"NO CO?" NOncommutative meets COmmutative

proposition of a seminar at MIMUW

Idea of seminar: make a meeting place for PhD students (and all others) from algebra, in particular a place where people doing noncommutative stuff can learn/teach people doing commutative algebra and algebraic geometry. The topics should include (non)commutative stuff, but no things requiring advanced machinery of geometry or noncommutative ring theory.

Some inspiration

There was a summer graduate school Noncommutative Algebraic Geometry and Representation Theory, and an introductory workshop Noncommutative Algebraic Geometry and Representation Theory. The school consisted of four series of lectures:

  1. Noncommutative resolutions (notes)
  2. Noncommutative geometry (by Dan Rogalski, notes)
  3. Deformation theory in noncommutative geometry (notes)
  4. Symplectic reflection algebras (notes)
You can watch the lectures on the website of the school.

Some topics suggested:

  1. (done) rings of differential operators (e.g. classical Weyl algebras $A_r$) and their associated graded rings. For example this book by Björk.
  2. Addendum: there are two lectures about $D$-modules in the "introductory" workshop mentioned. The first one is nice, the second is hard; it requires derived cats. There are also notes about Luybeznik's local cohomology finiteness theorems by Hochster, here.
  3. "noncommutative projective geometry" as a study of $\mathbb{N}$-graded algebras, as done by Rogalski-Sierra-Stafford; in particular point modules, projective schemes (or ind-schemes) associated with point modules, Artin-Schelter regular algebras (analogues of projective spaces). They also have striking applications to "classical" noncommutative ring theory, such as Sierra and Walton results on universal enveloping algebras. There will be a workshop on 6-10 July at Toronto, related to these topics. There are great lecture notes from the workshop (2., by Dan Rogalski here). We should focus on these.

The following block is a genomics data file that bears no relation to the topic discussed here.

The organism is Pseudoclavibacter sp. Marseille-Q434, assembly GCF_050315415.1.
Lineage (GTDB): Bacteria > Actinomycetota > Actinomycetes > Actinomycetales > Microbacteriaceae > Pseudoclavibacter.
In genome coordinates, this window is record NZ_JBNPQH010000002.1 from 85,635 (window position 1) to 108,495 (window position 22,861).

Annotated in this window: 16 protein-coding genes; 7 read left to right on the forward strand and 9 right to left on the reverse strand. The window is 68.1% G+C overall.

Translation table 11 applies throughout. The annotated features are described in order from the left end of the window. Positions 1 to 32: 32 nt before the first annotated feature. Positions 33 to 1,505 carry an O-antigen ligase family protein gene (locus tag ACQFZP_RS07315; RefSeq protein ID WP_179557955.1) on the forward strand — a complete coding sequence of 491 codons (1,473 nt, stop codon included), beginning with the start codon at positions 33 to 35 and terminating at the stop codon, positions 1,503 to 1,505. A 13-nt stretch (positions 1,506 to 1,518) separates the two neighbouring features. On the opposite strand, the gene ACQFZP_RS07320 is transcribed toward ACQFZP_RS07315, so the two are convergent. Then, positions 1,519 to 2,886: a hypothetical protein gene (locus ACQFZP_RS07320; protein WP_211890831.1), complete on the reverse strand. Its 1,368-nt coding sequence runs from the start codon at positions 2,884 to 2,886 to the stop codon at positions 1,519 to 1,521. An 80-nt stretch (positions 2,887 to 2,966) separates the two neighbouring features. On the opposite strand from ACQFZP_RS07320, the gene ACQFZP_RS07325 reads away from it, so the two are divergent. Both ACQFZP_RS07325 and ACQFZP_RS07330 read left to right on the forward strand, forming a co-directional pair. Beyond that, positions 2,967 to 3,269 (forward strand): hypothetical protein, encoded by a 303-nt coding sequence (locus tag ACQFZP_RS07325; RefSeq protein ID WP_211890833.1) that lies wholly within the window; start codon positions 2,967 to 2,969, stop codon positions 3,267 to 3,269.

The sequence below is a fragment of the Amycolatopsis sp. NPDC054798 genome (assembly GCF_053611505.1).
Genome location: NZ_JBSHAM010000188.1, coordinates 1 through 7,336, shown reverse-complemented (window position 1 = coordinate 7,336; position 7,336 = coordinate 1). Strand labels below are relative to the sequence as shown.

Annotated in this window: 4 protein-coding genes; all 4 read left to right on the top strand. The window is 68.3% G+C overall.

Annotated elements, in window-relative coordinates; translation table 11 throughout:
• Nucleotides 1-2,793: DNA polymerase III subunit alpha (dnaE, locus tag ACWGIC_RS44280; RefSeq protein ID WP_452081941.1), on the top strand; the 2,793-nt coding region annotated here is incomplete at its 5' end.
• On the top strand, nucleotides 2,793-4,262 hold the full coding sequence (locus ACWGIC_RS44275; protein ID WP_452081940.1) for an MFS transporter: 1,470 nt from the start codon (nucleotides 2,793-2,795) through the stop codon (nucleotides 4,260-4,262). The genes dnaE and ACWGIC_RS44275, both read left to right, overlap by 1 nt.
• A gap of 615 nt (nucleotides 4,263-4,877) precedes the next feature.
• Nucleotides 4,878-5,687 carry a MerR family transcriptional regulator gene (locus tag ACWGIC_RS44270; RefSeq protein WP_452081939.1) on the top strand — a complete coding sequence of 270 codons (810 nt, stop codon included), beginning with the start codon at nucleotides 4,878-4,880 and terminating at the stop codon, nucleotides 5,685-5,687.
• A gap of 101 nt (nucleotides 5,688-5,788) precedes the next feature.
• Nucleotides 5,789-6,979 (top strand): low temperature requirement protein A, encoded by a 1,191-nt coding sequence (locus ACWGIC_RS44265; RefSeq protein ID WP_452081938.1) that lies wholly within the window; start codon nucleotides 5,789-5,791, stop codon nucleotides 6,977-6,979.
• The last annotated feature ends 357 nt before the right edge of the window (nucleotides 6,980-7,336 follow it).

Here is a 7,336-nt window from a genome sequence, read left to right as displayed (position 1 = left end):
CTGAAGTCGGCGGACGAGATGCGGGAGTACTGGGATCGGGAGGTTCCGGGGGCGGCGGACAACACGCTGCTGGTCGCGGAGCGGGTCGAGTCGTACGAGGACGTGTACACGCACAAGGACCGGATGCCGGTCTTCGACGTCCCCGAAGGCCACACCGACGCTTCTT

4. "Noncommutative resolutions" (thanks for preparing it, Maciek!).

    (partially done) Noncommutative resolutions are a technique to construct and study crepant resolutions of Gorenstein normal singularities. A Noncommutative Crepant Resolution of $X = \mbox{Spec } R$ is a ring $A$ (usually not commutative) that satisfies some properties (see Def. 2.5 from the notes). The point of this definition is that if $f :Y \to X$ is any projective birational map between Gorenstein normal varieties, $A$ is any ring that is derived equivalent to $Y$, then $f$ is a crepant resolution (in particular, Y is smooth!) if and only if $A$ is an NCCR (see Corollary 4.17). But this theory works best when dimension $\leq 3$; when this holds, then from an NCCR $A$ we can construct a crepant resolution $f: Y \to X$ such that $Y$ is derived equivalent to $A$ (see Theorem 5.17). We do this using quiver GIT quotients. When dimension $\geq 4$, then many theorems still are true, but there are singularities that have an NCCR, but do not have a crepant resolution and vice-versa.

    Proposed schedule:

    1. First meeting. Introduction to quivers, quiver representations, quiver algebra. Motivating examples of NCCR's? Definition of an NCCR. Motivation: Why $\mbox{gldim End}_R(M) = \dim R$ corresponds to smoothness. NCCR's are Morita equivalent in dimension 2 and derived equivalent in dimension 3.
    2. Second meeting. Quiver GIT. Definition of a moduli space of $\theta$-semistable representations of a given dimension vector. Examples.
    3. Third meeting. Tilting. Relative Serre functors. Calabi-Yau categories. Singular derived categories. Auslander-Reiter duality. Rings derived equivalent to a crepant resolution give an NCCR.
    4. Fourth meeting. McKay correspondence (classical version, Auslander version, derived version). NCCR's give crepant resolutions in dimension $\leq 3$.
    This is most probably too much, I maybe we'd better have three meetings. But to shorten the schedule, I need everyone's help (if you are keen on doing this): what do you want to focus on? On examples, or on technical stuff like quivers (which is interesting in its own right)?

Past meetings